The Norwegian sample was divided using the first sample to identify a short ROM version (n = 333) and the second sample to validate its factor structure (n = 329). The parameters were estimated with the full information maximum likelihood procedure (FIML). Robust standard errors (MLR) were requested in order to accommodate nonnormal item distributions. To assess model fit, the following indices were used: χ2, root mean square error of approximation (RMSEA), standardized root mean error (SRMR) and comparative fit indices (CFIs). In accordance with Hu and Bentler’s cutoff recommendations (1999), RMSEA values close to .06, SRMR values close to .08 and CFI values close to 0.95 indicate acceptable model fit. Building upon our previous work developing the shortened EBPAS-36 (Rye et al. 2017), subscales containing four or more items were shortened, with items being retained based on the combined evaluation of the following criteria: (1) items with the highest factor loadings, (2) evaluations of modification indices, (3) items that were conceptually similar or added unique information.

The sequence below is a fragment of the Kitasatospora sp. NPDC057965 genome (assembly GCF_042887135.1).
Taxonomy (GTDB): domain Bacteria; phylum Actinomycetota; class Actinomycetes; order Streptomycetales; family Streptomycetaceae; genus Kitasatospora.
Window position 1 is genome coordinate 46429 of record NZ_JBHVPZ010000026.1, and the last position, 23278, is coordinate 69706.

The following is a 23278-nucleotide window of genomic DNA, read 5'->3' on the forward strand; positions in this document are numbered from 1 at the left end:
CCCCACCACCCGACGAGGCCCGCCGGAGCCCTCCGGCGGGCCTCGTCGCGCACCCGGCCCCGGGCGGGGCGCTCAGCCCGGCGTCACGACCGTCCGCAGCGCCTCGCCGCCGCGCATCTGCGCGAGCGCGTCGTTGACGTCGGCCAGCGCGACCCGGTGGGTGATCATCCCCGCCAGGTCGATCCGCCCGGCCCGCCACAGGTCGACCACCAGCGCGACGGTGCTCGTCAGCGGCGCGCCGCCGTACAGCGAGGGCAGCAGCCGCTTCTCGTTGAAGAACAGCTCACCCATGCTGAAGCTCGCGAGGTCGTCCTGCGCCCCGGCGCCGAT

Correlational analysis and regression analysis were conducted in SPSS v25. To allow analysis of a complete dataset, missing EBPAS-50–ROM version items were imputed using the expectation maximization (EM) method. Values were imputed separately for sets of items belonging to each subscale, following the exclusion of missing data as described in the “Procedure and Sample” section. Bivariate associations were calculated as Pearson’s correlation coefficients.

Regression models were built to examine the attitudinal domains’ predictive value for clinicians’ reported use of standardized instruments as a means of treatment planning and evaluation. Data were checked for influential cases according to Cook’s distance criteria, with no values with a Cook’s distance greater than 1. The regression models were adjusted for the demographic variables gender, age and years of experience. In the first model, the regression analysis was run separately for each subscale adjusted only for the demographic variables. In the second model, all subscales were entered together with the demographic variables to assess the predictive value of each subscale when also adjusted for the other subscales. In the third model, the total scale score representing global attitudes towards adopting ROM was entered, together with the demographic variables.

Results

Samples

Descriptive data of the two samples are provided in Table 1. The majority of participants were women. The nurses were older than the psychologists, and had more years of clinical experience.
Table 1

Demographic characteristics

Characteristics

Psychologists

Nurses

(n = 507)

(n = 155)

Gender

 Female

327

(64.5)